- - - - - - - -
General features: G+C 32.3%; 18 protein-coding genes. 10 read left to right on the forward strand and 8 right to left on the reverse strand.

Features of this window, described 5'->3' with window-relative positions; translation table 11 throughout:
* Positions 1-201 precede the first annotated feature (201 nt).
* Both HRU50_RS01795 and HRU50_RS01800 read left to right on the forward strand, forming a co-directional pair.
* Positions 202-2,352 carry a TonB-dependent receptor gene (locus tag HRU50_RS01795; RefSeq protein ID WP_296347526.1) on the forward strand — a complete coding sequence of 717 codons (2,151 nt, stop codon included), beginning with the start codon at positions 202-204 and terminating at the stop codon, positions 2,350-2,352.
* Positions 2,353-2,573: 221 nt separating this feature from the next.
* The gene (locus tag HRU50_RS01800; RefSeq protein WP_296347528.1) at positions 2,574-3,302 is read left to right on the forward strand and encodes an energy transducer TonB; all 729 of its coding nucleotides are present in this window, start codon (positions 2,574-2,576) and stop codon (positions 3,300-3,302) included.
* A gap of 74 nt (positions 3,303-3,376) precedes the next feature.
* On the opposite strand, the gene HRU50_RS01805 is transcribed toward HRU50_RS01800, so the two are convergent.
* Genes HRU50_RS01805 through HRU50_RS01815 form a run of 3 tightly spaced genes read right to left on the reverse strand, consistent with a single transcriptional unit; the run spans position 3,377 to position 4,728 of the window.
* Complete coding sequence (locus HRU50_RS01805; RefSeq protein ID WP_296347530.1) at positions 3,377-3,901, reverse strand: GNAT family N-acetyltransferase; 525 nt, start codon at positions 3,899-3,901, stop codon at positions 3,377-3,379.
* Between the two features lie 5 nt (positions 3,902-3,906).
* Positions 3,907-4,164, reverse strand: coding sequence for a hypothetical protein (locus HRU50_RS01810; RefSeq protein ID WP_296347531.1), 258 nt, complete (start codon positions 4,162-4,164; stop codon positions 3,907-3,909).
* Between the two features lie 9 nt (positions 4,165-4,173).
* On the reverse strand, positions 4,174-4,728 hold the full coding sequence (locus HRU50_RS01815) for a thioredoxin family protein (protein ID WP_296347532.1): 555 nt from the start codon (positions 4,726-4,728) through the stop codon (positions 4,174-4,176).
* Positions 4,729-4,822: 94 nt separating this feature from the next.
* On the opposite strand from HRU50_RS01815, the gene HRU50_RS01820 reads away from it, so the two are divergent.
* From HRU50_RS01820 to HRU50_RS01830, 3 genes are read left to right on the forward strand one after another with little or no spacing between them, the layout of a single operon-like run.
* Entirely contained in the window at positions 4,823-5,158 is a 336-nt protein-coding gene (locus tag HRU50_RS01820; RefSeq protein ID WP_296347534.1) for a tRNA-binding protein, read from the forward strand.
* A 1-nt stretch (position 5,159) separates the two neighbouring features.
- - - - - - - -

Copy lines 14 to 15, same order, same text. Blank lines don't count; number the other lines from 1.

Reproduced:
* Between the two features lie 9 nt (positions 4,165-4,173).
* On the reverse strand, positions 4,174-4,728 hold the full coding sequence (locus HRU50_RS01815) for a thioredoxin family protein (protein ID WP_296347532.1): 555 nt from the start codon (positions 4,726-4,728) through the stop codon (positions 4,174-4,176).